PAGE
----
Tashkent Accused of Soviet-style Repression

The Uzbek authorities have fallen back on Soviet methods of silencing opponents

Tashkent Accused of Soviet-style Repression

The Uzbek authorities have fallen back on Soviet methods of silencing opponents

Monday, 21 February, 2005

Uzbek human rights activists have denounced the detention of a colleague in a Tashkent psychiatric hospital as a brutal attempt to silence the opposition.


Earlier this month, the authorities dispatched Elena Urlaeva to be the hospital against her will. She had taken part in several protest rallies in front of the local authority buildings in the Uzbek capital prior to her detention.


The authorities stopped forcing medical treatment on her after protests from the United Nations and the Organisation for Security and Cooperation in Europe.


The Human Rights Society of Uzbekistan, HRSU, says the case demonstrates the Uzbek government only respects human rights when pressured to do so by the West.


The government is keen to present itself as a country busy building a civil society based on democratic principles.


But General Secretary of HRSU Talib Yakubov said the government's decision to send Urlaeva to the hospital was part of its attempt to strangle opposition to the authorities. " As in Soviet times, psychiatric hospitals are being used against dissidents in order to protect the regime," Yakubov said.


The day Urlaeva was taken to the hospital coincided with a rally outside the municipal buildings. She never made it to the demonstration.


The HRSU press office claims she was pushed into a car by policemen dressed in civilian clothes as she came out of her house and taken to the department of interior affairs in the Mirzo-Ulugbek area of Tashkent.


There she is said to have been severely beaten before being transferred to the psychiatric hospital.


Yakubov said Urlaeva had been doing a lot of useful work for HRSU, consulting citizens whose human rights had been violated.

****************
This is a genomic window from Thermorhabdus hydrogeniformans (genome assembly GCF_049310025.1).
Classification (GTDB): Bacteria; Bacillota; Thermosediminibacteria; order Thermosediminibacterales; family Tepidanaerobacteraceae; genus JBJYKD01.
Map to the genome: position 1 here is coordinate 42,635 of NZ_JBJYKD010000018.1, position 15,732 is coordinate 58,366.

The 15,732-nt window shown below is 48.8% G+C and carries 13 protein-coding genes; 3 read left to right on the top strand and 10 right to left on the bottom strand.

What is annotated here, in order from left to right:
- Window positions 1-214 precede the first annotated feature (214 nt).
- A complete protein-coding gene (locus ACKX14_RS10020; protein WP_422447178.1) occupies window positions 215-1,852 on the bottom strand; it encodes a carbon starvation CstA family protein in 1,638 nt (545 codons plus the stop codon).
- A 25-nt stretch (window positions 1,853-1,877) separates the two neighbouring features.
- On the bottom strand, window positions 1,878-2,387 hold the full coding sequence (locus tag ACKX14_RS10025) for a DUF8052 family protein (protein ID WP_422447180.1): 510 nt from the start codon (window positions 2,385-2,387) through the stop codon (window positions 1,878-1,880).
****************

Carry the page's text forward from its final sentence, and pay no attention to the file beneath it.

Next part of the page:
In March and early April, she took part in protest rallies outside the local authority buildings to demand an independent inquiry into the imprisonment of her brother who was convicted of hooliganism. Urlaeva claims evidence against him was fabricated.


Urlaeva was also calling for the government to adopt a better social policy. She's long campaigned for the construction of more children's playgrounds, for example, pointing out that since independence in 1991 more and more such facilities had been turned into garages and cafes.


Local authority leaders mocked Urlaeva's demands, telling local journalists privately that she was probably mentally ill and that her calls for more children's parks could not be taken seriously.


Following Urlaeva's detention, Yakubov wrote an open letter to Uzbek President Islam Karimov, saying, "The state, which puts its citizens into psychiatric hospitals for their beliefs cannot be considered democratic or committed to human rights."


Yakubov said HRSU would approach international medical organisations such as the Red Cross and the World Health Organisation to request independent doctors examine Urlaeva. Yakubov said the decision to detain her in a psychiatric hospital would damage Uzbekistan's reputation around the world.


But the fact remains such tactics scare ordinary people. "I am afraid, that in Uzbekistan, anyone who criticises the behaviour of the Uzbek authorities could find himself in Urlaeva's position," said one resident, who asked to remain anonymous.


Despite the authorities' constant criticism of the USSR and its "totalitarian past", the Urlaeva case, if it is a political manoeuvre to silence opposition, is evidence little has improved from the worst days of Soviet repression.


Galima Bukharbaeva is IWPR' Regional Director in Uzbekistan


Uzbekistan
Support our journalists